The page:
Ray of hope in memory of Liz
Posted on July 25, 2007
Even after her death, brave Eaton Bray cancer victim Liz Farr is still making a difference.
Clive Bevins, the man she married three days before she lost her fight for life, has given a cheque for more than £2,000 to Dunstable charity Gentle Touch Healing.
Its founder Ray Wilson, who helped ease the pain during her final months, said Liz's legacy would go towards building a £10 million pyramid-shape holistic healing centre in Bedfordshire.
Planning Ahead: Clive Bevins, right, and Ray Wilson with blueprints for a holistic healing centre in Bedfordshire.
Ray, who doesn't believe in charging for his services, said the idea came to him 10 years ago and he has been working towards making it a reality ever since.
He said: "It's important that the healing centre is part of the community, offering a wide range of healing and health-related services."
Doctors, nurses, complementary therapists and counsellors would be invited to work together as a team towards a holistic approach to health care.
According to Ray the centre will be ecological, carbon-neutral and planet-friendly.
He said: "Jon Allen, who designed it, has a great deal of experience in using shapes and natural materials that are good for energy.
"He was one of the architects who designed a hospital in India for the spiritual teacher and healer Sai Baba. He also worked for many years as a design manager for The Prince's Foundation, an architectural school and trust founded by the Prince of Wales."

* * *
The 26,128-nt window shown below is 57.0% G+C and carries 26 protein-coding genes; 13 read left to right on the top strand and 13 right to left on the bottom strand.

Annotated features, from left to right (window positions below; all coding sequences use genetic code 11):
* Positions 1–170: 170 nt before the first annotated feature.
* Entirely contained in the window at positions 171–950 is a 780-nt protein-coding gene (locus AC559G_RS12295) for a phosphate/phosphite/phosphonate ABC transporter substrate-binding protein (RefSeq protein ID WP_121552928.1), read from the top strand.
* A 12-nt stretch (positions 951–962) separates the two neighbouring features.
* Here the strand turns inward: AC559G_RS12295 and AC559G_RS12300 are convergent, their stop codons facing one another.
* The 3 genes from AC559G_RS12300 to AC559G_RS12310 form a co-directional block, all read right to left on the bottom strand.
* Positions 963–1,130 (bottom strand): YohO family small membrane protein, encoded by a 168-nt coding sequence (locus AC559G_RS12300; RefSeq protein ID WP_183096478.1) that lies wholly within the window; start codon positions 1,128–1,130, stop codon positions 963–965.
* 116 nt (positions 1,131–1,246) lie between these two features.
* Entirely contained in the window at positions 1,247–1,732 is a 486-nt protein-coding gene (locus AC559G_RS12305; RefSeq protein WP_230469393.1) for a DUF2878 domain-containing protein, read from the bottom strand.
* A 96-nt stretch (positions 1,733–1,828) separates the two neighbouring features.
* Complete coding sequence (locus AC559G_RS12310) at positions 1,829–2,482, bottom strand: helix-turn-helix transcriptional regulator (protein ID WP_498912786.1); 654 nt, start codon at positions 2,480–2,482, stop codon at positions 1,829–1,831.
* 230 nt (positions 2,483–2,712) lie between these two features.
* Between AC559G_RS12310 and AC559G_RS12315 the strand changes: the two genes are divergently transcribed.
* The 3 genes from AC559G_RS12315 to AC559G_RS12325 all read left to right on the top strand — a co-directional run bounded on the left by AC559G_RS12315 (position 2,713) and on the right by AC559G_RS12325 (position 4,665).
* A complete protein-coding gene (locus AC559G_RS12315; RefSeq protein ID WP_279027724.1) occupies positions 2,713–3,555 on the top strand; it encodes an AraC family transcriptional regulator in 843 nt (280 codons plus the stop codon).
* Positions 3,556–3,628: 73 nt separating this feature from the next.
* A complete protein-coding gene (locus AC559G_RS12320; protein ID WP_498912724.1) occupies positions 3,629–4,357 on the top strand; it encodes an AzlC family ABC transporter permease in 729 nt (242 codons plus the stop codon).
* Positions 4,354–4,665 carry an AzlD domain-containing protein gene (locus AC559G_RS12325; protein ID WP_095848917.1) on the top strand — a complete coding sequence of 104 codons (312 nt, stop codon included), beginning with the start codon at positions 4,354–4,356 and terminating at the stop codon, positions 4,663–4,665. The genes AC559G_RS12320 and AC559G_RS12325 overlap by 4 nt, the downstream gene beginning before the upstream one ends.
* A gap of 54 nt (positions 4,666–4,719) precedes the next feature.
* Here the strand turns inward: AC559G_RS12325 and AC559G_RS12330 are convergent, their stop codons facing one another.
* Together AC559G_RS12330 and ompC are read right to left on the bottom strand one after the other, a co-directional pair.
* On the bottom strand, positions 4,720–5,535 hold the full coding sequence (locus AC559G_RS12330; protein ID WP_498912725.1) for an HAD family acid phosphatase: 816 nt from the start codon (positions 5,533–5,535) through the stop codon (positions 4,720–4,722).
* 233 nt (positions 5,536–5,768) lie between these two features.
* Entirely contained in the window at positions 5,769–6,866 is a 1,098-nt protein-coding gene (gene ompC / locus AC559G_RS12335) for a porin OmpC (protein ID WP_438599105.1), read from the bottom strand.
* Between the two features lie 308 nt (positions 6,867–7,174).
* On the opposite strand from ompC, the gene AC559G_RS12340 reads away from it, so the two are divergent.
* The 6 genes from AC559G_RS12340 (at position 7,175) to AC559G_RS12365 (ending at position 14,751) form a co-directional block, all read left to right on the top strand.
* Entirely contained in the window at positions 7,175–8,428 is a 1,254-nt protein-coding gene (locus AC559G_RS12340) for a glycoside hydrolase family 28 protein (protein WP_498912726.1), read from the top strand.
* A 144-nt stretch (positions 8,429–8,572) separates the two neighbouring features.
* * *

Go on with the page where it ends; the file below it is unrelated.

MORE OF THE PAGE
Ray hopes the funding for his dream will come from donations and that the centre will be financially sustainable through renting out rooms and selling ranges of healing and health-related products. And he believes it will happen when the time is right.
"I don't want to build an empire, just help people," he explained. "Quite often healers are the last hope for those suffering from terminal illnesses.
We don't promise a cure but we can give them a better quality of life."
Clive, a retired insurance company manager, said Ray was a great source of comfort and strength to Liz, who lived in Woodside. She hit the headlines when her film-maker son Rob made a documentary of her illness, Making A Song And Dance About Cancer. She also wrote and recorded the Thank You Song, with all proceeds going to Gentle Touch.
Clive said: "Altogether, she has given more than £4,000 to the charity."
He added: "On the anniversary of her death earlier this month, 14 of her friends joined me in a walk from The White Horse in Eaton Bray to put flowers on her grave at the church in Edlesborough. Then we went back to the pub for a roast lunch. We had lots of laughs and it was just the sort of occasion she would have organised and enjoyed."
For more information about Gentle Touch Healing call 01582 663900 or visit the www.gentletouch.co.uk website.
Source: Bev Creagh, Dunstable Gazette, 25 July 2007
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